2 points
maguay's avatar
@maguay (replying to @Markj2324 )
2 years ago

Lots of people have recommended ClickUp over the past few months on Capiche! What's your favorite feature that got you to use it for your personal projects?

1 point
carwe's avatar
a year ago

OmniFocus.

Anything web-based is far to slow for such a central part of my daily interactions.

I've gone from TODO-list in text file to Asana to OmniFocus.

2 points
maguay's avatar
@maguay (replying to @carwe )
a year ago

Randomly curious: Do you use the Review feature to go back over projects? I used OmniFocus for years but never felt like I used all of its features, especially that one.

Also, have you given the OmniFocus for the Web a try yet? Would be curious to know how it works compared to the native apps.

1 point
antaryaami's avatar
2 years ago

If you're in the iOS ecosystem, you cannot go wrong with Things2 as a personal system for organizing work. It is steeply priced, but you tend to see value almost immediately

1 point
maguay's avatar
@maguay (replying to @antaryaami )
2 years ago

Things is so nicely designed it's a pleasure to use!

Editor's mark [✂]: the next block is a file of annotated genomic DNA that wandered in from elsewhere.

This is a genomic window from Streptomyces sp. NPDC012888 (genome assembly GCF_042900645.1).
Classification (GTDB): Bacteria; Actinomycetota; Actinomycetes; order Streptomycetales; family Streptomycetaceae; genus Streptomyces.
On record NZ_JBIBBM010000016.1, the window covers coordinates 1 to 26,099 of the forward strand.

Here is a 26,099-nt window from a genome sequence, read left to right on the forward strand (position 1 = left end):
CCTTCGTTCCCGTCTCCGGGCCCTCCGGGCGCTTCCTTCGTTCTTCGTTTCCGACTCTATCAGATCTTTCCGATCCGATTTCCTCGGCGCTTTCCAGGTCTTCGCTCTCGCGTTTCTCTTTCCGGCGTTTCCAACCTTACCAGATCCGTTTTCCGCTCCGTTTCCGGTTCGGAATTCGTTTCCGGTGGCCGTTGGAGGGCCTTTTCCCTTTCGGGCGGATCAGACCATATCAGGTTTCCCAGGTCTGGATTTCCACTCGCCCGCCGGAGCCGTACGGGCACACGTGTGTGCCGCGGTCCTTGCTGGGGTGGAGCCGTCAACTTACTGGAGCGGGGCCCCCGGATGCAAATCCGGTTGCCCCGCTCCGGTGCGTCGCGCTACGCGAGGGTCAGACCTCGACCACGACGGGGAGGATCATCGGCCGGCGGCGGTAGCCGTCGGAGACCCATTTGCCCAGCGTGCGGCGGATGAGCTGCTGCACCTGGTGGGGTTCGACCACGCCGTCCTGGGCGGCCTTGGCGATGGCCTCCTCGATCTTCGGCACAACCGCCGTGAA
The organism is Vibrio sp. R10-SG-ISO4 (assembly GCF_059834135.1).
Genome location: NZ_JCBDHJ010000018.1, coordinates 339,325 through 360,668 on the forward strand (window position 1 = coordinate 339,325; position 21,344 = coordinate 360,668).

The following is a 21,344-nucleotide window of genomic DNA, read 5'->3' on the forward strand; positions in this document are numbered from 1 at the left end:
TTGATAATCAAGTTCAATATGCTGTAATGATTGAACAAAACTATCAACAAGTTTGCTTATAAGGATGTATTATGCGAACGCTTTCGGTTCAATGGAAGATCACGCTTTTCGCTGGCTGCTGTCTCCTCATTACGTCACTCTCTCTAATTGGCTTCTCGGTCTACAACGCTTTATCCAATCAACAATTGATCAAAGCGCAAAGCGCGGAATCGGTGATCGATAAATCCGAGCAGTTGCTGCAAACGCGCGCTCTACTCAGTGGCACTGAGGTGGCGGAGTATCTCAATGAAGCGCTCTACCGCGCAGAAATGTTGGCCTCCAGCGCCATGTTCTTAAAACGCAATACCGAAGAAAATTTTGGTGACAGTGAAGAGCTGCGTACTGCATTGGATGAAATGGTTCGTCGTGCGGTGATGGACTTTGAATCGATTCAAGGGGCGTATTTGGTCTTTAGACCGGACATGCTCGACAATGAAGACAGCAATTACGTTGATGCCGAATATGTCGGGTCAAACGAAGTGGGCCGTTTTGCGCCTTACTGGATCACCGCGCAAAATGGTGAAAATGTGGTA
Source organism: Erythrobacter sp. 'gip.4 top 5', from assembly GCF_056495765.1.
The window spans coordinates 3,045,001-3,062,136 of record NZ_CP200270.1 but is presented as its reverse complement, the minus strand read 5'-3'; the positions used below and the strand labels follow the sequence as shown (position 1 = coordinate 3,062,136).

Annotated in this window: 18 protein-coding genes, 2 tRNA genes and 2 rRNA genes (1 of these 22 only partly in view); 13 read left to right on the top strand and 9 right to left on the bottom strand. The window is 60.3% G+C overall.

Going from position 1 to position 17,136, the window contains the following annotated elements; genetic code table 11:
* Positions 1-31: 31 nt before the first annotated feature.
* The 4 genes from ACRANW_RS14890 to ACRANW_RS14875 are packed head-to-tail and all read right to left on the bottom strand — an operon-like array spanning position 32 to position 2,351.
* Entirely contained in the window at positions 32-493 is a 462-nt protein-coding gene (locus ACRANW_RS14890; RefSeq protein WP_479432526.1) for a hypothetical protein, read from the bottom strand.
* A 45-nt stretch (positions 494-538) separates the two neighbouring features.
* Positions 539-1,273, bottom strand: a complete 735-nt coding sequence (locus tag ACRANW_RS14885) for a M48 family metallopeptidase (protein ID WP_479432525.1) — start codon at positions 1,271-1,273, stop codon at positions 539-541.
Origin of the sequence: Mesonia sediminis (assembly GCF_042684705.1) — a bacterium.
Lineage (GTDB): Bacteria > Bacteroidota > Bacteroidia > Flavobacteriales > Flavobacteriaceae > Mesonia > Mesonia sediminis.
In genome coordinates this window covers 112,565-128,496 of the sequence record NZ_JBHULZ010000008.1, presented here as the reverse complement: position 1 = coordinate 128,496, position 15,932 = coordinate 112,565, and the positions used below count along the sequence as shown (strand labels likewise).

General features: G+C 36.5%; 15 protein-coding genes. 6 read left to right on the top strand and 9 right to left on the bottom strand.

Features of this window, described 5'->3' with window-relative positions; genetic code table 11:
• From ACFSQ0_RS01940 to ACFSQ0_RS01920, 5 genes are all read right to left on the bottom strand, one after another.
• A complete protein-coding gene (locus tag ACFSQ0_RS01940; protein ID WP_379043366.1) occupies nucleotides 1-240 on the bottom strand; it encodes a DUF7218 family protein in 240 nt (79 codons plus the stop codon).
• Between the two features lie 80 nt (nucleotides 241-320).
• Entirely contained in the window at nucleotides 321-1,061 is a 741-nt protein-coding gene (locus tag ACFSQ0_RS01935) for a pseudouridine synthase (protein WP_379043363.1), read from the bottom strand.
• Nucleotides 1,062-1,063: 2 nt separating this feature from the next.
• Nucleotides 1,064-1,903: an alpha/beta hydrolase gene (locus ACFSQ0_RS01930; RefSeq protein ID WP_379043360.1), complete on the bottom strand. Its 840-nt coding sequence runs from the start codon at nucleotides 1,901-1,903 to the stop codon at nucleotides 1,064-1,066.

1 point
colinpoindexter's avatar
2 years ago

Asana I’ve found to be too complex for personal projects. I’d actually recommend checking out Things. It looks very simple but you can make some really complex flows with it. Plus, for me at least, it doubles as my notepad

1 point
maguay's avatar
@maguay (replying to @colinpoindexter )
2 years ago

Interesting, how do you use Things for notes?

1 point
peteVII's avatar
2 years ago

Still using “dashboards” I build in google sheets and that I check beginning and end of day and convert to a daily to-do list of 3-5 most important things

1 point
maguay's avatar
@maguay (replying to @peteVII )
2 years ago

Love that—spreadsheets can be super powerful for project planning (enough that Smartsheet basically built a project management app around them).

Do you have any automated system to bring in new tasks, or are you manually adding tasks for the most part?

1 point